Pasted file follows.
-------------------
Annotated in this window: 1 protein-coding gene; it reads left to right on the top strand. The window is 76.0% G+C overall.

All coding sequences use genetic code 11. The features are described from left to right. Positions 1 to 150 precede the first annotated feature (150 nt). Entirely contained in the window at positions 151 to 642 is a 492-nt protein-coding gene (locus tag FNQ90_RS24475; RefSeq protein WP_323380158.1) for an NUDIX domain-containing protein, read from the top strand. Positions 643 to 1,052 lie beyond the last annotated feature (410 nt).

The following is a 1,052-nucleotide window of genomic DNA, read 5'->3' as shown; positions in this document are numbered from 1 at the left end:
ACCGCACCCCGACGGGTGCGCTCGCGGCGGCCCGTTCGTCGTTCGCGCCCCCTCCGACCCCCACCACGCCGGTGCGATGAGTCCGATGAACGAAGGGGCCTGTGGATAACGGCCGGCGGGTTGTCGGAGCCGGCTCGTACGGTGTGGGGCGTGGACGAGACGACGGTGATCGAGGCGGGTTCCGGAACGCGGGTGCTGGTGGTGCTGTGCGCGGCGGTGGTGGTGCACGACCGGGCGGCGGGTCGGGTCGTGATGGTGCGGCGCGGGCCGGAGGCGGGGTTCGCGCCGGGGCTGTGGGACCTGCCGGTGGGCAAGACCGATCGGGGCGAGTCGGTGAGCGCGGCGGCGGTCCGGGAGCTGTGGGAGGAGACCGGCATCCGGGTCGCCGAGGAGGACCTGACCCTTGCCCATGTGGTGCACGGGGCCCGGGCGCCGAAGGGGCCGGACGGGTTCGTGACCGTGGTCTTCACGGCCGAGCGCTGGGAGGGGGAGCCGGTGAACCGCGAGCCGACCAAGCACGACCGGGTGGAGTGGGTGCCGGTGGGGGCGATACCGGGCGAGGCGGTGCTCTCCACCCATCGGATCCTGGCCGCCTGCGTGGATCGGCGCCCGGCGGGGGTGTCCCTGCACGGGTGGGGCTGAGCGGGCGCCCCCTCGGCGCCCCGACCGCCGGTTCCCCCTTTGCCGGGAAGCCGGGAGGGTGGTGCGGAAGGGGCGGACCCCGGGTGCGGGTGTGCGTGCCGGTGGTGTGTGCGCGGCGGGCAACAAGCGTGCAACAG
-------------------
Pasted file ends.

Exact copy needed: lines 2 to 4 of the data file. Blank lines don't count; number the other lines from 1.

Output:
All coding sequences use genetic code 11. The features are described from left to right. Positions 1 to 150 precede the first annotated feature (150 nt). Entirely contained in the window at positions 151 to 642 is a 492-nt protein-coding gene (locus tag FNQ90_RS24475; RefSeq protein WP_323380158.1) for an NUDIX domain-containing protein, read from the top strand. Positions 643 to 1,052 lie beyond the last annotated feature (410 nt).

The following is a 1,052-nucleotide window of genomic DNA, read 5'->3' as shown; positions in this document are numbered from 1 at the left end:
ACCGCACCCCGACGGGTGCGCTCGCGGCGGCCCGTTCGTCGTTCGCGCCCCCTCCGACCCCCACCACGCCGGTGCGATGAGTCCGATGAACGAAGGGGCCTGTGGATAACGGCCGGCGGGTTGTCGGAGCCGGCTCGTACGGTGTGGGGCGTGGACGAGACGACGGTGATCGAGGCGGGTTCCGGAACGCGGGTGCTGGTGGTGCTGTGCGCGGCGGTGGTGGTGCACGACCGGGCGGCGGGTCGGGTCGTGATGGTGCGGCGCGGGCCGGAGGCGGGGTTCGCGCCGGGGCTGTGGGACCTGCCGGTGGGCAAGACCGATCGGGGCGAGTCGGTGAGCGCGGCGGCGGTCCGGGAGCTGTGGGAGGAGACCGGCATCCGGGTCGCCGAGGAGGACCTGACCCTTGCCCATGTGGTGCACGGGGCCCGGGCGCCGAAGGGGCCGGACGGGTTCGTGACCGTGGTCTTCACGGCCGAGCGCTGGGAGGGGGAGCCGGTGAACCGCGAGCCGACCAAGCACGACCGGGTGGAGTGGGTGCCGGTGGGGGCGATACCGGGCGAGGCGGTGCTCTCCACCCATCGGATCCTGGCCGCCTGCGTGGATCGGCGCCCGGCGGGGGTGTCCCTGCACGGGTGGGGCTGAGCGGGCGCCCCCTCGGCGCCCCGACCGCCGGTTCCCCCTTTGCCGGGAAGCCGGGAGGGTGGTGCGGAAGGGGCGGACCCCGGGTGCGGGTGTGCGTGCCGGTGGTGTGTGCGCGGCGGGCAACAAGCGTGCAACAG